My husband and I are both hard-working, busy people. So why is he so much calmer and more relaxed?

Somehow, he never seems to run out of time, with plenty to spare to walk the dog or fit in a fly-fishing trip. Meanwhile, I have to constantly remind myself that there are enough hours in the day to accomplish what’s important.

Throughout high school, college, and my career, I’ve been fueled in part by what I thought of as healthy anxiety. And now, as the co-founder of NakedPoppy, a clean beauty company, I look to hire others who have some internal pressure to perform their best.

After all, anxiety isn’t always bad. When you have a big presentation coming up, and a certain level of stress motivates you to prepare really well, and then you nail it, that’s a good thing, right?

But it’s unhealthy to be stressed out much of the time.

I learned from a wonderful doctor friend, Vivian Chen, that spending too much time in a high-pressure, “fight-or-flight” mode — with an activated sympathetic nervous system — can harm you both physically and mentally. In fact, some research suggests high cortisol levels (AKA one of the stress hormones) can triple your risk of both cardiovascular issues and diabetes. And routine stress can lead to depression and anxiety.

So we need to care for ourselves, be mindful of stress, and work to trigger our parasympathetic nervous system — responsible for our body’s “rest and digest” mode — too.

Here are ten ways to reduce stress in the office and in your personal life:

1. Lay out the day in advance.

At the end of almost every workday, around 6 p.m., I block out my tasks for the next day. This way, I wake up knowing what my priorities are. This reduces my cognitive load and helps me manage one of my most important assets: my attention.

2. Break large projects down into smaller steps.

When a task seems big and daunting, you may avoid starting, fall behind, and end up feeling even more overwhelmed.

I’ve found that breaking big projects or tasks into smaller steps helps me get started.

Instead of putting “Launch plan” on your calendar, break that big initiative into smaller steps — “Write up situation analysis,” Develop key messaging,” etc.

3. Don’t forget there are other people in the world. Ask for help.

When you have a lot on your plate, see if someone else can help.

I remind myself that team members are willing to jump in and lend a hand if I’m feeling stretched thin.

It’s not about shirking responsibility, but rather being willing to distribute work. If you’re a manager, remember that delegating to a lower-cost resource is better for business and the person will likely enjoy a new challenge.

4. Get rid of distractions.

Phone, email, internet — put them all away.

I know it’s easier said than done, but here’s an example of what happens when you don’t: just this morning, as I began to focus on work, an email popped up that wasn’t important but it distracted me. My mindset switched over to “How am I going to respond to this?” I should have just ignored the notification, gotten my work done, and dealt with it afterwards.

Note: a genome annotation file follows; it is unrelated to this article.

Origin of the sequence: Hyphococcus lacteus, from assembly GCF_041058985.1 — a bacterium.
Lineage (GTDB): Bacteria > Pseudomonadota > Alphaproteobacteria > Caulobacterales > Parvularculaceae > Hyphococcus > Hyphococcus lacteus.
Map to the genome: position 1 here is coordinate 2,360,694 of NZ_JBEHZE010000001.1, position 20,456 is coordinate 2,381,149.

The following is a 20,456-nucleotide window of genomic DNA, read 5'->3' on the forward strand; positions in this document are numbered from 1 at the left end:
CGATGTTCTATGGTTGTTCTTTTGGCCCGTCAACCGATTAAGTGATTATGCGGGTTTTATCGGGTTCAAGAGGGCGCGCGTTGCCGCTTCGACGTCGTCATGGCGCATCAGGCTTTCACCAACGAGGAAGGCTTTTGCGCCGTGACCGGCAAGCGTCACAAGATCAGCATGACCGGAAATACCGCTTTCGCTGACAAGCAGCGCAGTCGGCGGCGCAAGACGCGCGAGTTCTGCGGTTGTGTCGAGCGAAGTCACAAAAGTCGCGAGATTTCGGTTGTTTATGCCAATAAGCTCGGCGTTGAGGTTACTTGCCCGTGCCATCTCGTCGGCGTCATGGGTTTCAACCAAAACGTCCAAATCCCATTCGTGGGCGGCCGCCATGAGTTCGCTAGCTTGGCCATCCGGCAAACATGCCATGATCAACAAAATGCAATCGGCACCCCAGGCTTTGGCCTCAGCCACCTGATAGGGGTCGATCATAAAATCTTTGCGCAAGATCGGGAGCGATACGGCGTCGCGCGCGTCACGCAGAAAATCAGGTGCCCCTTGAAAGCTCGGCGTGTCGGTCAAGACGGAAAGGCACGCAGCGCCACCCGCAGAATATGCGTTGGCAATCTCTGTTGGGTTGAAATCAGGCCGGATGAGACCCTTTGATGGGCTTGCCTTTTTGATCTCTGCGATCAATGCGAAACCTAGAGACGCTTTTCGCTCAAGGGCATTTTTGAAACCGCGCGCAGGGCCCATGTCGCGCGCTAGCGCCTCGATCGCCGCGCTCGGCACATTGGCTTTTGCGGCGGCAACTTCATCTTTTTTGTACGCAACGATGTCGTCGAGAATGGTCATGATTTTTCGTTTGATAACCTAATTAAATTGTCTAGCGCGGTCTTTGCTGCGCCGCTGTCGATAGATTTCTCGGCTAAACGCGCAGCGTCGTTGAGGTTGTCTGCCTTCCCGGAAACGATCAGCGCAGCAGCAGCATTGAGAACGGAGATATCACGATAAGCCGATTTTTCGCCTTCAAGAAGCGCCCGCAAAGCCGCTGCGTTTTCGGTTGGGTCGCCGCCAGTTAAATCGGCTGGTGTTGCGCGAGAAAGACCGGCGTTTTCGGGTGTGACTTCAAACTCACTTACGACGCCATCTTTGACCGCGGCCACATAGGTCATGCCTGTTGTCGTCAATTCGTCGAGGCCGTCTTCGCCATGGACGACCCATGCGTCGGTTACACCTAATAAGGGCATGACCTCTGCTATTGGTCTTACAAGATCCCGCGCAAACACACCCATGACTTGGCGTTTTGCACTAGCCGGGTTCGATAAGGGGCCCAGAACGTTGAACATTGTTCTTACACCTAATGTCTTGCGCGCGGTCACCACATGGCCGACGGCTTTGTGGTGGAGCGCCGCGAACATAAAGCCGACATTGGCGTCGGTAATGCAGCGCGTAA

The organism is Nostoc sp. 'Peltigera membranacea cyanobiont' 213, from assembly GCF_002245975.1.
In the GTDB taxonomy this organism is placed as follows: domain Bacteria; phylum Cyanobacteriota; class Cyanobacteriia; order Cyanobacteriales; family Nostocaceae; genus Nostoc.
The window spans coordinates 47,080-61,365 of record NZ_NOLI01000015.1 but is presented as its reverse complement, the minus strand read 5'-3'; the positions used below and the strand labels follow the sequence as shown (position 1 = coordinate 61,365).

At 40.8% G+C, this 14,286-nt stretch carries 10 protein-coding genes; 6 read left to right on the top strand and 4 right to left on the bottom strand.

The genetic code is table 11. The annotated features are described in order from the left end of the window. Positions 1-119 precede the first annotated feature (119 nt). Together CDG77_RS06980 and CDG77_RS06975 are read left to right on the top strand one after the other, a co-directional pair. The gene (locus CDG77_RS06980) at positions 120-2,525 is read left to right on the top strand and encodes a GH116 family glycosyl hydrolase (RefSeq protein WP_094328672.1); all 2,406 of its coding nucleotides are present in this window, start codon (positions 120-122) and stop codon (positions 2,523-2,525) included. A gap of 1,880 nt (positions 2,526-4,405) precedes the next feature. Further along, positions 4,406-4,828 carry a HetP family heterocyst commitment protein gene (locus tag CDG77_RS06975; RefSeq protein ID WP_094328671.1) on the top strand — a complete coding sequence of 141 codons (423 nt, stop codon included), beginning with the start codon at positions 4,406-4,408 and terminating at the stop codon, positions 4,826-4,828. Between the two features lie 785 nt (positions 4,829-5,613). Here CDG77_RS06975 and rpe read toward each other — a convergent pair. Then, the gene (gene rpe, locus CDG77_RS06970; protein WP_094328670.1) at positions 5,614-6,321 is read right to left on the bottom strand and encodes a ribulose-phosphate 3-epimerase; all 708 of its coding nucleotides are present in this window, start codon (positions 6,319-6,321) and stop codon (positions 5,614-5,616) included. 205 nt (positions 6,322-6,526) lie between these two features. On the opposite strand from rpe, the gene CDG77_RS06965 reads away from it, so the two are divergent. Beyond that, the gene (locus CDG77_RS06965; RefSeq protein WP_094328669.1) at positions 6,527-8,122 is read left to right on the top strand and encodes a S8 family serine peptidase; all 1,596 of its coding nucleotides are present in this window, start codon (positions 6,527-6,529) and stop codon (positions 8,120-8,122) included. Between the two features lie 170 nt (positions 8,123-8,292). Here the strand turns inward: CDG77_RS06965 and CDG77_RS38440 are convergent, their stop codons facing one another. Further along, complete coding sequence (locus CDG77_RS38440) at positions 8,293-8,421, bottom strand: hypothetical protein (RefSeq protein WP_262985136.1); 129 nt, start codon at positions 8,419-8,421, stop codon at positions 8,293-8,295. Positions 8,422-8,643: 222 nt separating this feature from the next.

5. Exercise.

When you’re feeling tense, exercise can be a great release.

This is why I make sure to exercise almost every day, even if just for 30 minutes. And, of course, the link between exercise and maintaining mental health is strong.

6. Drink water.

Studies have linked dehydration to stress and high cortisol levels.

Drinking water simply makes me feel healthier and clear-minded. Honestly, I often find myself forgetting to drink water. But whenever I do remember, I feel better. Try substituting water for that second coffee see if it helps you, too.

7. Remember your breath.

Certain breathing techniques help stimulate the vagus nerve, which activates your parasympathetic nervous system. Here’s one breathing exercise I learned from a meditation teacher. Close your eyes. Breathe in for four seconds, hold your breath for seven, and breathe out for eight. Do this on public transportation, in your office, right after lunch. It takes so little time and can help you relax.

8. Take the time to meditate.

The days I don’t have time to meditate are the days I need it most. I believe it’s worth taking the time, even if you only have a few minutes.

I use an app called Daily Calm. In 10 minutes of meditation, I’m able to reset my mental system, stave off stress, and get closer to that parasympathetic, rest-and-digest mode.

9. Get out into nature.

This morning, I was feeling stressed, and some time in nature seemed like a really nice escape. But I didn’t have time to go for a hike, so I stepped into my garden for a bit and left feeling better.

Whether it’s your garden, balcony, or local park, going outside and breathing in fresh air can help reduce anxiety.

10. Remind yourself, “This too will pass.”

When you’re in a stressful place, feeling overwhelmed, picture yourself a week, month, or year. Will the things bothering you even matter? So much of what overwhelms us is not worth the cortisol. Put everything in perspective — in the grand scheme, almost all stressors are minute and temporary.

These days, I’m equally productive — but less stressed — than I’ve been in the past, thanks to these healthy hacks.